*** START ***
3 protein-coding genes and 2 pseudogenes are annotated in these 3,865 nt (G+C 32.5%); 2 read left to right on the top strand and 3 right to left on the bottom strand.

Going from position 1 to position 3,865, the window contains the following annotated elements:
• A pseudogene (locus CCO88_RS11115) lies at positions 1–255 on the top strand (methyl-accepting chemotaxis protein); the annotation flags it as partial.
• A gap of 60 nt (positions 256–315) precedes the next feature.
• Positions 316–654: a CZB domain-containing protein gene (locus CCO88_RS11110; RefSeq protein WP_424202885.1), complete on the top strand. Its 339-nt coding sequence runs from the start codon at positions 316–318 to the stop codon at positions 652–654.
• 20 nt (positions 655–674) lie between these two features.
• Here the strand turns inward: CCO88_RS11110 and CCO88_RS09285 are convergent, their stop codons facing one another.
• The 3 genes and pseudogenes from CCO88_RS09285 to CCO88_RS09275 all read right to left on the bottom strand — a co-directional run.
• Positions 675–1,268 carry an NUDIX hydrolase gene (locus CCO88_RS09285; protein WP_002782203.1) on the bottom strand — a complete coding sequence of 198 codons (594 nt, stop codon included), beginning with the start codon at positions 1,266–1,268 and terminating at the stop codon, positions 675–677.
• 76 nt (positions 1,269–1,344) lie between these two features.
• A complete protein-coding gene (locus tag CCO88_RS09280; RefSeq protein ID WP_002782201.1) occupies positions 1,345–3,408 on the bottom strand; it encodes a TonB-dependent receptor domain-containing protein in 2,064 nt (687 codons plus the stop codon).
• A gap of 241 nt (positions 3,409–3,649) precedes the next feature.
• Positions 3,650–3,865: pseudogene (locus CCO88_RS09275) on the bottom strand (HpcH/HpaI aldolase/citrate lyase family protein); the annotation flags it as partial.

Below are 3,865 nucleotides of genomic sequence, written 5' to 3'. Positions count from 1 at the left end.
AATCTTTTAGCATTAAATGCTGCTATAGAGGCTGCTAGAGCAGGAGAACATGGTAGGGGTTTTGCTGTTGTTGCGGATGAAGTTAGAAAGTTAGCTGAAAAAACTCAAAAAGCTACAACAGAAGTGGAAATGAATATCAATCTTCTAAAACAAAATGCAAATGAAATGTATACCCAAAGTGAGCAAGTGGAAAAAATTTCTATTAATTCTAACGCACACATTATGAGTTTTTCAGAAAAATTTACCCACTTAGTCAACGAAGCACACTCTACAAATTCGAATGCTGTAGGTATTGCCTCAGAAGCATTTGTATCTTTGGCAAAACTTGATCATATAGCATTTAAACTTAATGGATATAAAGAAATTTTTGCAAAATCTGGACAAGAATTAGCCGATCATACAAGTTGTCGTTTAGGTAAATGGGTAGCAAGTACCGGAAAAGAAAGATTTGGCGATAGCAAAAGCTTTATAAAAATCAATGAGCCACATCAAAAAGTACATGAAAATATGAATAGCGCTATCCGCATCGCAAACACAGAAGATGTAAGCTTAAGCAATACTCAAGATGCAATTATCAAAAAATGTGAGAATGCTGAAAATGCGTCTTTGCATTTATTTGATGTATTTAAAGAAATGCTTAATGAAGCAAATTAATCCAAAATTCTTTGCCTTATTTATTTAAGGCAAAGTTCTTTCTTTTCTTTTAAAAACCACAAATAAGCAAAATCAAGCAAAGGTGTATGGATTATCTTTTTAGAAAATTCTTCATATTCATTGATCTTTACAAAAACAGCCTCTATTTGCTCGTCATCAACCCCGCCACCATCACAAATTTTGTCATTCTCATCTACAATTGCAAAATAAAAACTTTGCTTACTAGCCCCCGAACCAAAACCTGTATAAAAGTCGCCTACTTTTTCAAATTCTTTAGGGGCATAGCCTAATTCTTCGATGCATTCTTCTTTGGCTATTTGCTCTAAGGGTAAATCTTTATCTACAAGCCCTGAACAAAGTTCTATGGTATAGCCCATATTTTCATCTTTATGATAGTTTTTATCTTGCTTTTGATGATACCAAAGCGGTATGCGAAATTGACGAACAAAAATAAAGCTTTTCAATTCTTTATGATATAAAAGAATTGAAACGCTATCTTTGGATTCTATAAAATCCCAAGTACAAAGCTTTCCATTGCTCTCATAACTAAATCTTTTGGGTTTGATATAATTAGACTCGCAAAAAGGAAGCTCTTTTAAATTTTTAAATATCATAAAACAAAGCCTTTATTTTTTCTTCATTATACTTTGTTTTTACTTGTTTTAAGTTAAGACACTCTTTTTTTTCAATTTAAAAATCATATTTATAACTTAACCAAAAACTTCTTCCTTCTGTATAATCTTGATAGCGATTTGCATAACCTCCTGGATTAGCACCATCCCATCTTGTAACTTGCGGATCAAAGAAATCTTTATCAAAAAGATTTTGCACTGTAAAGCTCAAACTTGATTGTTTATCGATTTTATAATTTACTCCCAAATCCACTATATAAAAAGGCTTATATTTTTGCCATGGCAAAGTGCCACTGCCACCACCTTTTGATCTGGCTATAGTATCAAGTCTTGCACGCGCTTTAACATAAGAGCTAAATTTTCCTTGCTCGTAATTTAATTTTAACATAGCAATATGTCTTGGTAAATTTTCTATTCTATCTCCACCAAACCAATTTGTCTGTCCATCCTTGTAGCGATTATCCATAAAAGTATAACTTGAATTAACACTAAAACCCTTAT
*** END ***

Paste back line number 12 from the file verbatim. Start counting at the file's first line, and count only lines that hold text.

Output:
• A gap of 241 nt (positions 3,409–3,649) precedes the next feature.